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Cancer Research and Treatment > Volume 37(3); 2005 > Article
Sohn, Kim, Lee, Kim, Ahn, Kim, Kim, Kim, and Suh: High-Dose Chemotherapy of Cyclophosphamide, Thiotepa and Carboplatin (CTCb) followed by Autologous Stem-Cell Transplantation as a Consolidation for Breast Cancer Patients with 10 or more Positive Lymph Nodes: a 5-Year follow-Up Results

Abstract

Purpose

The benefit of consolidation high-dose chemotherapy (HDC) for high-risk primary breast cancer is controversial. We evaluated the efficacy and safety of consolidation HDC with cyclophosphamide, thiotepa and carboplatin (CTCb) followed by autologous stem-cell transplantation (ASCT) in resected breast cancer patients with 10 or more positive lymph nodes.

Materials and Methods

Between December 1994 and April 2000, 22 patients were enrolled. All patients received 2 to 6 cycles of adjuvant chemotherapy after surgery for breast cancer. The HDC regimen consisted of cyclophosphamide 1,500 mg/m2/day, thiotepa 125 mg/m2/day and carboplatin 200 mg/m2/day intravenous for 4 consecutive days.

Results

With a median follow-up of 58 months, 11 patients recurred and died. The median disease-free survival (DFS) and median overall survival (OS) were 49 and 69 months, respectively. The 5-year DFS and OS rates were 50% and 58%, respectively. The 12 patients with 10 to 18 involved nodes had better 5-year DFS (67%) and OS (75%) than 10 patients with more than 18 involved nodes (30% and 38%, respectively). The most common grade 3 or 4 nonhematologic toxicity was diarrhea, which occurred in 5 patients (23%). No treatment-related death was observed.

Conclusion

Consolidation HDC with CTCb followed by ASCT for resected breast cancer with more than 10 positive nodes had an acceptable toxicity but does not show promising survival.

INTRODUCTION

The prognosis of breast cancer patients with 10 or more positive lymph nodes is particularly poor. Adjuvant chemotherapy has led to an improvement in the outcome of these patients, but the recurrence rate at 5 years is still high (> 50%) (1~3).
There is a clear relationship between the dose intensity of adjuvant chemotherapy for breast cancer and the relapse-free survival (4). In addition, autologous stem-cell transplantation (ASCT) allows dose escalations within the myeloablative range, which is needed to overcome tumor cell resistance and produce better outcomes. During the 1990s, several nonrandomized studies reported extended survival rates after consolidation high-dose chemotherapy (HDC) with ASCT in breast cancer patients with 10 or more involved axillary lymph nodes (5,6). Therefore, HDC has become a popular treatment for high-risk patients (7), but a number of randomized studies reported to date have failed to show a significant survival benefit for HDC in this population (8~13).
In 1998, we reported the preliminary results of a phase II study of HDC with cyclophosphamide, thiotepa and carboplatin (CTCb) followed by ASCT for 11 patients with metastatic or high-risk breast cancers (14). This study was closed down in July 2000, due to the lack of evidence from randomized studies demonstrating any survival benefit from HDC (15,16). Recently, several randomized trials showed a trend in favor of HDC, with respect to disease-free survival (DFS), especially in selected patient subgroups (11~13).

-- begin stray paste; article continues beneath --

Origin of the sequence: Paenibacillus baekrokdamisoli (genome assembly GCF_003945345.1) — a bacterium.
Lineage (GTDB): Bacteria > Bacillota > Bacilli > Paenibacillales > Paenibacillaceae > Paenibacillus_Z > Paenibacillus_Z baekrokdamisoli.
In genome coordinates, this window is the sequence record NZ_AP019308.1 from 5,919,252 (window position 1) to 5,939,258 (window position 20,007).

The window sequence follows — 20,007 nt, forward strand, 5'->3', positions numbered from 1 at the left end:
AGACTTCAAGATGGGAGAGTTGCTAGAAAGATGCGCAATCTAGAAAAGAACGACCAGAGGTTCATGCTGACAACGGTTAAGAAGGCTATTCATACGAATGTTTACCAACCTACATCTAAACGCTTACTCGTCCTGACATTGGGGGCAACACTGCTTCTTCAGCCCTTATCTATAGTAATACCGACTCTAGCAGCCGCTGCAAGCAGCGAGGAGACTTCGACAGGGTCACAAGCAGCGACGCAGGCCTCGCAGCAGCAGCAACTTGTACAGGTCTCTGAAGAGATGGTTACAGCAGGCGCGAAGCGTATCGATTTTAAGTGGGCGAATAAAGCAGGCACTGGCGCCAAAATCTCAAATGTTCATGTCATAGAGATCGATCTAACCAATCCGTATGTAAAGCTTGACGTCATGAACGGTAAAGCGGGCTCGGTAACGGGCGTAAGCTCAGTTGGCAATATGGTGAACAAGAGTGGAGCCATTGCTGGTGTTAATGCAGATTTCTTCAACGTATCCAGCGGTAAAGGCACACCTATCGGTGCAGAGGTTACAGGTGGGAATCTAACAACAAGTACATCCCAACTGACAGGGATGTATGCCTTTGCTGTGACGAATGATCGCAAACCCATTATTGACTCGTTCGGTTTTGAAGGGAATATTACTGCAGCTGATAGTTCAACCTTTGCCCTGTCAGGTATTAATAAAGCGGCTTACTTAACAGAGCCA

We report the updated outcomes of 22 high-risk patients of the phase II study after a median follow-up of 58 months, with a maximum of 9 years.

MATERIALS AND METHODS

1) Patients

Female patients were considered eligible if they had histologically proven primary breast cancer; 10 or more positive axillary lymph nodes; had undergone a mastectomy or breast-conserving operation with axillary lymph node dissection; had no distant metastases; were 16 to 65 years of age; had an Eastern Cooperative Oncology Group (ECOG) performance status of 0 to 2; and had adequate organ function (defined as leukocytes ≥ 4,000/µl, platelets ≥ 100,000/µl, transaminases ≤ 2 times the upper normal limit, total bilirubin ≤ 2.0 mg/dl, serum creatinine ≤ 2.0 mg/dl and a cardiac ejection fraction ≥ 50%). The study was approved by our Institutional Review Board, in accordance with the Helsinki Declaration, and the written informed consent was obtained from each patient.
All patients received 2 to 6 cycles of adjuvant chemotherapy. CAF (cyclophosphamide 600 mg/m2, doxorubicin 60 mg/m2, and 5-fluorouracil 600 mg/m2 every 3 weeks) was the preferred regimen used in 18 patients (82%). Three patients received single-agent doxorubicin (75 mg/m2 every 3 weeks), and one patient was treated with the MFL regimen (methotrexate 100 mg/m2, 5-fluorouracil 600 mg/m2, and leucovorin 60 mg on days 1 and 8 every 4 weeks). Following a breast-conserving operation, radiotherapy was administered to the breast and regional nodes.

2) Treatment

Peripheral-blood stem cell mobilization was induced by chemotherapy plus granulocyte colony-stimulating factor (G-CSF, 10 µg/kg/day subcutaneously). The chemotherapy regimens were cyclophosphamide 4 g/m2 or CAF. The peripheral-blood stem cells were collected by leukapheresis until at least 3×106 CD34+cells/kg had been harvested (17).
The HDC regimen consisted of cyclophosphamide 1,500 mg/m2/day, thiotepa 125 mg/m2/day, and carboplatin 200 mg/m2/day intravenously on days -7 to -4. G-CSF was initiated the day after stem cell infusion and it was continued until the absolute neutrophil count reached 1,000/µl or more on 2 consecutive days.
All patients received prophylactic antimicrobials/antivirals consisting of oral ciprofloxacin and acyclovir. The patients underwent transfusions with irradiated red blood cells and platelets to maintain their hemoglobin levels and platelet counts at greater than 8 g/dl and 20,000/µl, respectively.